Ananthakrishnan G, White RD, Bhat R et al (2012) Inadvertent subclavian artery cannulation: endovascular repair using a collagen closure device—report of two cases and review of the literature. Case Rep Vasc Med 2012:1–4. https://doi.org/10.1155/2012/150343

  38. 38.

    Katyal N, Korzep A, Newey C (2018) Inadvertent central arterial catheterization: an unusual cause of ischemic stroke. J Neurosci Rural Pract 9(1):155. https://doi.org/10.4103/jnrp.jnrp_460_17

  39. 39.

    Nath M, Gupta S, Chakrabarty A (2010) Extravasation of catheter tip following central venous catheterisation: a near fatal complication. Indian J Anaesth 54(6):572–573. https://doi.org/10.4103/0019-5049.72651

  40. 40.

    Schummer C, Sakr Y, Steenbeck J et al (2010) Risk of extravasation after power injection of contrast media via the proximal port of multilumen central venous catheters: case report and review of the literature. RöFo. 182(01):14–19. https://doi.org/10.1055/s-0028-1109742

  41. 41.

    Gottlieb M, Sundaram T, Holladay D, Nakitende D (2017) Ultrasound-guided peripheral intravenous line placement: a narrative review of evidence-based best practices. West J Emerg Med 18(6):1047–1054. https://doi.org/10.5811/westjem.2017.7.34610

  42. 42.

    Panebianco NL, Fredette JM, Szyld D, Sagalyn EB, Pines JM, Dean AJ (2009) What you see (sonographically) is what you get: vein and patient characteristics associated with successful ultrasound-guided peripheral intravenous placement in patients with difficult access. Acad Emerg Med 16(12):1298–1303. https://doi.org/10.1111/j.1553-2712.2009.00520.x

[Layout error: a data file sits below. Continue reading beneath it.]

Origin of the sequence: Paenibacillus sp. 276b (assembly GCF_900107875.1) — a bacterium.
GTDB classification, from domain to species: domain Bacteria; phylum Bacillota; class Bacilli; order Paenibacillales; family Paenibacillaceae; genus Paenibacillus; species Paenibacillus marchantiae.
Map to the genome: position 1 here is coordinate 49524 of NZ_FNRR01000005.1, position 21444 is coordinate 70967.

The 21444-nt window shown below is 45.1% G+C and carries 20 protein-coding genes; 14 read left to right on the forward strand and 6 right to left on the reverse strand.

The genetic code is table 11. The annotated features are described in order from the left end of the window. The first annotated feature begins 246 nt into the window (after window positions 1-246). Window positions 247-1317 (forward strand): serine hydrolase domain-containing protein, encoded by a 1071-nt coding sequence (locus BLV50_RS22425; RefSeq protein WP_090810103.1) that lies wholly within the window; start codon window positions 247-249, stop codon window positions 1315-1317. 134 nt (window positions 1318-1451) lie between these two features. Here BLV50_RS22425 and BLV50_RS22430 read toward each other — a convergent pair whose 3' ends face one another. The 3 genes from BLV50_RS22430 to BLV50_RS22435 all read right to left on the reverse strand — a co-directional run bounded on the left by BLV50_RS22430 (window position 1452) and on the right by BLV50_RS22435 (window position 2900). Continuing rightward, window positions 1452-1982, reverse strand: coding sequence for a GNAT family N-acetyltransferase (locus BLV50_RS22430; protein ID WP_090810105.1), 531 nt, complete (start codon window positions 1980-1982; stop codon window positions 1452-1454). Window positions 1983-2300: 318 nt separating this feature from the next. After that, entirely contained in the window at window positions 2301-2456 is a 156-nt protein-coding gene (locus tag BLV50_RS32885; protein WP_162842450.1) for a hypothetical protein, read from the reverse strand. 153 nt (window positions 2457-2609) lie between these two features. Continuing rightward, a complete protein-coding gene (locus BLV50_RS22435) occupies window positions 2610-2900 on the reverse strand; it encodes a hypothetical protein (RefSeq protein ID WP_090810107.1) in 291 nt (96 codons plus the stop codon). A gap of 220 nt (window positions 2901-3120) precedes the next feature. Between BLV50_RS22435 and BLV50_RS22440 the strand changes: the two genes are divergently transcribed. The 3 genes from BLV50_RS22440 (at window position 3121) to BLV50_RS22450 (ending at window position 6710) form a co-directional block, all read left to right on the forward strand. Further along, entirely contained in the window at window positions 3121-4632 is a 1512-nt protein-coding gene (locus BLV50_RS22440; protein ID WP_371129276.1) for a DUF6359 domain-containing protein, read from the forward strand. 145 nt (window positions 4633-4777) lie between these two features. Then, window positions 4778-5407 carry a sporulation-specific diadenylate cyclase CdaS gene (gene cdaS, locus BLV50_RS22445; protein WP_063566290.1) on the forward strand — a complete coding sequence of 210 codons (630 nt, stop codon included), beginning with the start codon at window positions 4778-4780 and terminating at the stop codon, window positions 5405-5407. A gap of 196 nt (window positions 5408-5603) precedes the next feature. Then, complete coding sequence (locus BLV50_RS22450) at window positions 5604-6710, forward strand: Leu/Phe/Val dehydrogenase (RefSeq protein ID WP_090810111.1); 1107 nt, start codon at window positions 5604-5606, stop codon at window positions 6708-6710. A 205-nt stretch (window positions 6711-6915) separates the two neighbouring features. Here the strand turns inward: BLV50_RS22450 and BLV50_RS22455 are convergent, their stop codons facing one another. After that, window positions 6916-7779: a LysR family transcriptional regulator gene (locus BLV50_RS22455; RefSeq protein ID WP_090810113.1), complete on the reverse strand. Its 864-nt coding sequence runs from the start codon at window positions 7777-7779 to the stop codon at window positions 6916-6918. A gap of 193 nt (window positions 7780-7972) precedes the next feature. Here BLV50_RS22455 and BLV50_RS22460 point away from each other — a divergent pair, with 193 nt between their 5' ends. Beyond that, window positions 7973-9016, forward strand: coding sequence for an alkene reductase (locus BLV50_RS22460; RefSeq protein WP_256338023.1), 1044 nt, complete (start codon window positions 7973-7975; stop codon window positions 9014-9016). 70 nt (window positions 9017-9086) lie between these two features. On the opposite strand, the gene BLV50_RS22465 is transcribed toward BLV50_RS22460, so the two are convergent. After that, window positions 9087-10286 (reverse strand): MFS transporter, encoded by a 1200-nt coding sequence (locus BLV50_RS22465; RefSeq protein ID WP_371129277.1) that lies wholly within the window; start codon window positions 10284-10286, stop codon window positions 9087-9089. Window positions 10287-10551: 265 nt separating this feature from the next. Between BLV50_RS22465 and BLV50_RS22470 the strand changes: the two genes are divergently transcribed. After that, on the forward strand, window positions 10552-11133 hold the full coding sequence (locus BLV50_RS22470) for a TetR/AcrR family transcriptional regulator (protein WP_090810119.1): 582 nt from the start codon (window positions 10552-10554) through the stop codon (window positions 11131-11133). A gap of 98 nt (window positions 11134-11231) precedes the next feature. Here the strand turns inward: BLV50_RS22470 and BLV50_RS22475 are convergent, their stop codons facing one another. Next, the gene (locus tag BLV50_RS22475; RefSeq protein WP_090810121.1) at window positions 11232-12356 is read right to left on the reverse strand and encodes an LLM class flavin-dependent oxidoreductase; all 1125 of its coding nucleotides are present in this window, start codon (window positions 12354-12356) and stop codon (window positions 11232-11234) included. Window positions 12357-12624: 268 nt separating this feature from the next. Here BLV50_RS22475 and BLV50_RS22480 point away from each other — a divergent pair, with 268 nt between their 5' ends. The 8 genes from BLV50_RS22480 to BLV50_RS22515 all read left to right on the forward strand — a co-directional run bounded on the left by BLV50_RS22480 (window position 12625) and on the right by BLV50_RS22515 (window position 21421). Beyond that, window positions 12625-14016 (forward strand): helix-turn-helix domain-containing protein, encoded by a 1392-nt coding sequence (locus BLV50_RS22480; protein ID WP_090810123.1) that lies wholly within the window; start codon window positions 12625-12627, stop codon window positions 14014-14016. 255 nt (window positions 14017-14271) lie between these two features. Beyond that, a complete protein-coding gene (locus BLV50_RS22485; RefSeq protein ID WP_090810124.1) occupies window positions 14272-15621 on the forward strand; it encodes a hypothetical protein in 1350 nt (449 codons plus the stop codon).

43. 43.

    Witting MD, Schenkel SM, Lawner BJ et al (2010) Effects of vein width and depth on ultrasound-guided peripheral intravenous success rates. J Emerg Med 39(1):70–75. https://doi.org/10.1016/j.jemermed.2009.01.003

  44. 44.

    Elia F, Ferrari G, Molino P, Converso M, de Filippi G, Milan A, Aprà F (2012) Standard-length catheters vs long catheters in ultrasound-guided peripheral vein cannulation. Am J Emerg Med 30(5):712–716. https://doi.org/10.1016/j.ajem.2011.04.019

  45. 45.

    Pandurangadu AV, Tucker J, Brackney AR et al (2018) Ultrasound-guided intravenous catheter survival impacted by amount of catheter residing in the vein. Emerg Med J 35(9):550–555. https://doi.org/10.1136/emermed-2017-206803

Download references

Acknowledgments

The study authors would like to acknowledge WenShan Lin, Chris Gignac, and Lara Johnston for assistance with data collection.

Author information

JRS, RC, MC, and CM conceived and designed the study. JRS, DR, RC, and CM supervised and assisted in data collection. JRS, DR, RC, MA, and CM contributed to the data review and analysis. JRS and DR drafted the manuscript, and all authors contributed substantially to its revision. JRS takes responsibility for the paper as a whole.

Correspondence to Jeffrey R. Stowell.

Ethics declarations

Conflict of interest

The authors declare that they have no conflict of interest.

Additional information

Publisher’s note

Springer Nature remains neutral with regard to jurisdictional claims in published maps and institutional affiliations.

Rights and permissions

Reprints and Permissions

About this article

Verify currency and authenticity via CrossMark

Cite this article

Stowell, J.R., Rigdon, D., Colglazier, R. et al. Risk of contrast extravasation with vascular access in computed tomography. Emerg Radiol (2020). https://doi.org/10.1007/s10140-020-01752-x

Download citation

Keywords

  • Phlebotomy
  • Emergency services
  • Organizational efficiency
  • Delivery of health care
  • Health care quality
  • Ultrasound